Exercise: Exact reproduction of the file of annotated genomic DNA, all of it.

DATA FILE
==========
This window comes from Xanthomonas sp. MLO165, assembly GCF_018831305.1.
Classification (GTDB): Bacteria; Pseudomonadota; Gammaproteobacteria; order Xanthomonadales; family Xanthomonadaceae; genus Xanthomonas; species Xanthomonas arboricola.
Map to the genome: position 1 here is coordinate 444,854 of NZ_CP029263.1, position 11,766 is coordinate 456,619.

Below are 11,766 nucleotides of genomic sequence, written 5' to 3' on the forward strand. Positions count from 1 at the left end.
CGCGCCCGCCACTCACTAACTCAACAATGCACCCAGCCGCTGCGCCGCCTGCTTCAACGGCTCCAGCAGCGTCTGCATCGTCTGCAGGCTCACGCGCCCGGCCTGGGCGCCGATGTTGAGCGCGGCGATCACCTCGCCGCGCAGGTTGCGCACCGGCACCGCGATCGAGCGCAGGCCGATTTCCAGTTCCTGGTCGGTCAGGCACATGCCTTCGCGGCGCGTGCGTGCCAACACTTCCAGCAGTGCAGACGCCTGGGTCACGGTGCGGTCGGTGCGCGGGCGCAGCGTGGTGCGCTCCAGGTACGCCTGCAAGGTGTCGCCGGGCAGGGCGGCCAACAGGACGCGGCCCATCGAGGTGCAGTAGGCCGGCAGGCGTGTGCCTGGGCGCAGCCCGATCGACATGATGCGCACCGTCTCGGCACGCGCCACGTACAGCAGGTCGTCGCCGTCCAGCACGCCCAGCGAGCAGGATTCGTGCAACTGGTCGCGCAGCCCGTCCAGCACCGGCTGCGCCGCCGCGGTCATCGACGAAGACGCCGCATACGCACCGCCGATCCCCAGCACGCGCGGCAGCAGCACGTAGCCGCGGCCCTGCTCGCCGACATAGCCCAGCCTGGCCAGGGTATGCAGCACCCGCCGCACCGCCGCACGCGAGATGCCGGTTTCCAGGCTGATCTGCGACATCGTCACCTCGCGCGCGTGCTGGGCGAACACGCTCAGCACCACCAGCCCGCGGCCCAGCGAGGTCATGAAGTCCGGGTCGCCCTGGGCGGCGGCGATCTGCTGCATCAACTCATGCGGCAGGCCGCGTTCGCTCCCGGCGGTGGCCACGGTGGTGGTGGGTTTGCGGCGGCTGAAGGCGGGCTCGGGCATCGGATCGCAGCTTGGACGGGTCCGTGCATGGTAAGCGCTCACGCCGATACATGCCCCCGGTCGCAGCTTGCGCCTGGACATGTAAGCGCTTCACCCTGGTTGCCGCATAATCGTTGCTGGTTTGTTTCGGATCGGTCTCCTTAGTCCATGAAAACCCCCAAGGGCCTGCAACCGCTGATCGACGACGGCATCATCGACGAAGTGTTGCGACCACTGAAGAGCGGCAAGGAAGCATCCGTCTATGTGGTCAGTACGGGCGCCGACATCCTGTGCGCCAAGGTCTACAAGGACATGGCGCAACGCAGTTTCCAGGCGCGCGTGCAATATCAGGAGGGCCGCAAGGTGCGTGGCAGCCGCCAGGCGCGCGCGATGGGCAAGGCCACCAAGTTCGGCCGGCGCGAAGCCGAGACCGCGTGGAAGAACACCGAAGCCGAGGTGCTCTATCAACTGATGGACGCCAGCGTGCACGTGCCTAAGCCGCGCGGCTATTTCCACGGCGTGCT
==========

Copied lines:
This window comes from Xanthomonas sp. MLO165, assembly GCF_018831305.1.
Classification (GTDB): Bacteria; Pseudomonadota; Gammaproteobacteria; order Xanthomonadales; family Xanthomonadaceae; genus Xanthomonas; species Xanthomonas arboricola.
Map to the genome: position 1 here is coordinate 444,854 of NZ_CP029263.1, position 11,766 is coordinate 456,619.

Below are 11,766 nucleotides of genomic sequence, written 5' to 3' on the forward strand. Positions count from 1 at the left end.
CGCGCCCGCCACTCACTAACTCAACAATGCACCCAGCCGCTGCGCCGCCTGCTTCAACGGCTCCAGCAGCGTCTGCATCGTCTGCAGGCTCACGCGCCCGGCCTGGGCGCCGATGTTGAGCGCGGCGATCACCTCGCCGCGCAGGTTGCGCACCGGCACCGCGATCGAGCGCAGGCCGATTTCCAGTTCCTGGTCGGTCAGGCACATGCCTTCGCGGCGCGTGCGTGCCAACACTTCCAGCAGTGCAGACGCCTGGGTCACGGTGCGGTCGGTGCGCGGGCGCAGCGTGGTGCGCTCCAGGTACGCCTGCAAGGTGTCGCCGGGCAGGGCGGCCAACAGGACGCGGCCCATCGAGGTGCAGTAGGCCGGCAGGCGTGTGCCTGGGCGCAGCCCGATCGACATGATGCGCACCGTCTCGGCACGCGCCACGTACAGCAGGTCGTCGCCGTCCAGCACGCCCAGCGAGCAGGATTCGTGCAACTGGTCGCGCAGCCCGTCCAGCACCGGCTGCGCCGCCGCGGTCATCGACGAAGACGCCGCATACGCACCGCCGATCCCCAGCACGCGCGGCAGCAGCACGTAGCCGCGGCCCTGCTCGCCGACATAGCCCAGCCTGGCCAGGGTATGCAGCACCCGCCGCACCGCCGCACGCGAGATGCCGGTTTCCAGGCTGATCTGCGACATCGTCACCTCGCGCGCGTGCTGGGCGAACACGCTCAGCACCACCAGCCCGCGGCCCAGCGAGGTCATGAAGTCCGGGTCGCCCTGGGCGGCGGCGATCTGCTGCATCAACTCATGCGGCAGGCCGCGTTCGCTCCCGGCGGTGGCCACGGTGGTGGTGGGTTTGCGGCGGCTGAAGGCGGGCTCGGGCATCGGATCGCAGCTTGGACGGGTCCGTGCATGGTAAGCGCTCACGCCGATACATGCCCCCGGTCGCAGCTTGCGCCTGGACATGTAAGCGCTTCACCCTGGTTGCCGCATAATCGTTGCTGGTTTGTTTCGGATCGGTCTCCTTAGTCCATGAAAACCCCCAAGGGCCTGCAACCGCTGATCGACGACGGCATCATCGACGAAGTGTTGCGACCACTGAAGAGCGGCAAGGAAGCATCCGTCTATGTGGTCAGTACGGGCGCCGACATCCTGTGCGCCAAGGTCTACAAGGACATGGCGCAACGCAGTTTCCAGGCGCGCGTGCAATATCAGGAGGGCCGCAAGGTGCGTGGCAGCCGCCAGGCGCGCGCGATGGGCAAGGCCACCAAGTTCGGCCGGCGCGAAGCCGAGACCGCGTGGAAGAACACCGAAGCCGAGGTGCTCTATCAACTGATGGACGCCAGCGTGCACGTGCCTAAGCCGCGCGGCTATTTCCACGGCGTGCT